German Election and the Far Right

For the German electorate, the reelection of Angela Merkel is a foregone conclusion. Her election venues are like rock concerts. First, comes the exuberant rock music, then the supporters cheer while the Chancellor walks onto a makeshift stage. The experienced German politician frequently smiles, her eyes sweeping on to her supporters and on the few carefully selected refugees who are placed in the front row seats. German security personnel makes sure that hecklers are kept away. Most of the people who are frequently removed from her venues belong to the Alternative fuer Deutschland or AfD. The latter is an openly right-wing party.

Centrist wins

Merkel knows that she will win this election. For many Germans, the 12-year reigning chancellor and consequent election battle-scarred politician represents stability and strength in the middle of increasingly dangerous global politics. The truth is that the Germans do not have much choice. The centrist German parties have little to differentiate between them. Merkel knows this. It also helps her that her main political rival, Martin Schulz of the social democrats are growing electorally weaker every day.

This does not mean Merkel will automatically get the vote. Many Germans regard her as soft, while many admire her refugee policies. However, the proverbial elephant in the electoral room is the AfD. The right-wing party, on paper, has negligible support as of now. Its offices are regularly smashed, with anti-Nazi signs daubed on them. Many Germans are deeply uncomfortable with the right wing German party's anti-immigrant and anti-Islam stance. The AfD, however, has public support in the areas that were once East Germany.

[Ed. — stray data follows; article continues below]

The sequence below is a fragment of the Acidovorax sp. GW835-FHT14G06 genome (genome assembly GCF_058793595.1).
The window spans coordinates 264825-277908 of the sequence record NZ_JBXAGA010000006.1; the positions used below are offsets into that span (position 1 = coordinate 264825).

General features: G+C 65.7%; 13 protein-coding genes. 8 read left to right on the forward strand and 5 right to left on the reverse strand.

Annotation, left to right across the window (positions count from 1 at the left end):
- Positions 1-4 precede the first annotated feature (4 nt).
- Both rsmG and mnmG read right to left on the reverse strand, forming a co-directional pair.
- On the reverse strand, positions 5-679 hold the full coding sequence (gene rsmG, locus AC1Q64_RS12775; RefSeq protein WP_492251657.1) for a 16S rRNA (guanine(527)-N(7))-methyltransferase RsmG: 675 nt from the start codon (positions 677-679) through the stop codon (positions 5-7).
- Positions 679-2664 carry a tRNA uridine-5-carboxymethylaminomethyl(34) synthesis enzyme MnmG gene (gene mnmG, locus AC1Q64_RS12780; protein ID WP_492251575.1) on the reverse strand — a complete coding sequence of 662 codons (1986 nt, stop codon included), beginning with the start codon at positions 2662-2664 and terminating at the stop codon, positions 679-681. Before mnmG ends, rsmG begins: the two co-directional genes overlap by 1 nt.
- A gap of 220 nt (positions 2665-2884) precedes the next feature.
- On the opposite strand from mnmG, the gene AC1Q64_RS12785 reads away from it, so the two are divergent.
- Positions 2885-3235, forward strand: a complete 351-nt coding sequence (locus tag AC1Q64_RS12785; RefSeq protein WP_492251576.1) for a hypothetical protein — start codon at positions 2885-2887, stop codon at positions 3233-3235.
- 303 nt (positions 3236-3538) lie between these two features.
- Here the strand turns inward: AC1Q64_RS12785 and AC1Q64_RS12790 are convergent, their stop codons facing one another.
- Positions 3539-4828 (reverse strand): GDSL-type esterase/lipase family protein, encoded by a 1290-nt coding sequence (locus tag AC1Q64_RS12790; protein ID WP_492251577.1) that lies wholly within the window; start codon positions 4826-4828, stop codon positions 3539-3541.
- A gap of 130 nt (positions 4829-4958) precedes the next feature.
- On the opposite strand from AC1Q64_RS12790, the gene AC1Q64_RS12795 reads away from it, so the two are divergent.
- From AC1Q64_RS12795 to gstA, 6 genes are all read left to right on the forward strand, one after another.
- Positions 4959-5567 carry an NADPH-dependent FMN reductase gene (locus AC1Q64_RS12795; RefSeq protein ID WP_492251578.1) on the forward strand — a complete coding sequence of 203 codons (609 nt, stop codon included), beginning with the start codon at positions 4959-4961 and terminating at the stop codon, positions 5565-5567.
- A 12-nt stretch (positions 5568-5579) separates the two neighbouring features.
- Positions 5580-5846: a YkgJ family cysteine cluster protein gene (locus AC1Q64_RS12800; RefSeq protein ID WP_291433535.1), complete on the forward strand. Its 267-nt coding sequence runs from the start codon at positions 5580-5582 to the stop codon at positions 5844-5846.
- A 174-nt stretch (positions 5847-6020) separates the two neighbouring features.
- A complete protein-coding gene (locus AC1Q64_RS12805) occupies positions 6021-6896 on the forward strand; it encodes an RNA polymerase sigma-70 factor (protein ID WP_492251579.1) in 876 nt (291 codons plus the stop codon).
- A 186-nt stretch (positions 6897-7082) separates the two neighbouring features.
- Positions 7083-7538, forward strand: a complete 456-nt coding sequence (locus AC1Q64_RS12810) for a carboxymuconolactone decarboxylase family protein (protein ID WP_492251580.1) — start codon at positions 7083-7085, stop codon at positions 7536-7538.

Rise of the AfD

Many Germans living in the Eastern part of the country are quite candid about why they have shifted their political allegiance from the centrist parties to the far right. One of them is Rolf Kronhagel, a teacher by profession. He said that what attracted him to AfD is the right-wing party's opposition to gay marriage. He also prefers their anti-immigrant stance. Kronhagel says that he teaches German to newly arrived refugees and have noticed that a significant proportion of them do not want to assimilate into the German society and culture. He says that the AfD is actually sitting in government. According to Germans like him, the right-wing party is already a decisive party as it puts the other centrist German parties uncomfortable. These voters are tired of what they feel are weak, indecisive politicians.

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